|Having a smell of some roses at Alnwick Gardens|
The lovely people at the RHS know lots about garden (possibly even more than me) so here are their tips on how to prune a rose:
- Late winter (February or March) is often a good time for pruning roses but see the individual rose profiles above for more specific timing.
- Cuts should be no more than 5mm (¼ in) above a bud and should slope away from it, so that water does not collect on the bud. This applies to all cuts, whether removing dead wood, deadheading or annual pruning
- Cut to an outward-facing bud to encourage an open-centred shape. With roses of spreading habit, prune some stems to inward-facing buds to encourage more upright growth
- Cut to the appropriate height, if a dormant bud is not visible
- Cuts must be clean, so keep your secateurs sharp. For larger stems, use loppers or a pruning saw
- Prune dieback to healthy white pith
- Cut out dead and diseased stems and spindly and crossing stems
- Aim for well-spaced stems that allow free air flow
- On established roses, cut out poorly flowering old wood and saw away old stubs that have failed to produce new shoots
- With the exception of climbing roses and shrub roses, prune all newly planted roses hard to encourage vigorous shoots
- Trace suckers back to the roots from which they grow and pull them away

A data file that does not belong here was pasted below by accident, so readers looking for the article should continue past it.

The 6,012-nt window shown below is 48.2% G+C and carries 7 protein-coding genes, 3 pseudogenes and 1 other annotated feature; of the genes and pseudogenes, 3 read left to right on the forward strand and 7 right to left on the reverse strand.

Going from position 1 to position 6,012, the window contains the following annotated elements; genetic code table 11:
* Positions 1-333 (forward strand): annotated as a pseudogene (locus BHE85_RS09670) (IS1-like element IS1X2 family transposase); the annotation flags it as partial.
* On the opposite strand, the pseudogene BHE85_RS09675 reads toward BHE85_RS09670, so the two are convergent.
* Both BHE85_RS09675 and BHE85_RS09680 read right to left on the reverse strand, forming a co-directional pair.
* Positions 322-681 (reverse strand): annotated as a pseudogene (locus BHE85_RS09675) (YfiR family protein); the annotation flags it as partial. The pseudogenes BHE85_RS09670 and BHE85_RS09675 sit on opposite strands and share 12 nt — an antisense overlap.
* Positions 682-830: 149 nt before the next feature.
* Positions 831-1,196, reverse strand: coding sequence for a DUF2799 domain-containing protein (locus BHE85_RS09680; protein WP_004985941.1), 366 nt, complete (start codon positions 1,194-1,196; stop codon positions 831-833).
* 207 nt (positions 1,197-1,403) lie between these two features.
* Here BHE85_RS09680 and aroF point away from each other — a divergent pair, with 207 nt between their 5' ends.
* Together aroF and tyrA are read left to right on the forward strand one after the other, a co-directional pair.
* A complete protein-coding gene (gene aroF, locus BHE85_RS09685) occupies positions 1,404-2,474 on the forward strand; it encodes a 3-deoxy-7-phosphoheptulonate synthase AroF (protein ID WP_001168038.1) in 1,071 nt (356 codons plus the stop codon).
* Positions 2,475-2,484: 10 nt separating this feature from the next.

So, now that you are armed with the facts you need to make sure you have good
secateurs. We have been trialling the Spear & Jackson Ratchet Anvil Secateurs. The manufacturers say they have a high carbon steel blade for strength and durability (which is PTFE coated for smoother cutting and rust resistance), cast aluminium alloy handles, non-slip grip, and a spring loaded metal locking catch. The recommended maximum cutting capacity is 20mm diameter. Here is our professional opinion on them from our garden maintenance team...
"Usefulness - Main function
The ratchet pruning shears were very useful when cutting small to medium branches or bamboo stalks and offered very good resistance when cutting through branches, absorbing the force of the cut and making the cut easier on the arms.The ratchet shears were less useful when cutting thinner branches or fleshy perennial plant stems and were too clumsy.The thin stems just got chewed up.
The shears are sturdy and strong and we didn't encounter any problems with durability. The safety catch on the shears was a so easy to use and well designed.
Anyone looking for shears which are ergonomic and which take some of the hard work out of gardening."
|Roses photographed by Julie Howden|
Sounds like they are worth considering if you are looking to add some new secateurs to your gardening tools.
I'll leave the last word to Abraham Lincoln who was a very important man (but didn't know the thorn versus prickles thing so not as clever as me!). He once said:
“We can complain because rose bushes have thorns, or rejoice because thorn bushes have roses.”
Oh, and thanks to the lovely Julie Howden Photography for allowing us to share her beautiful rose photos with you. Julie does wedding, family, corporate and many other types of photography. And she's proper good!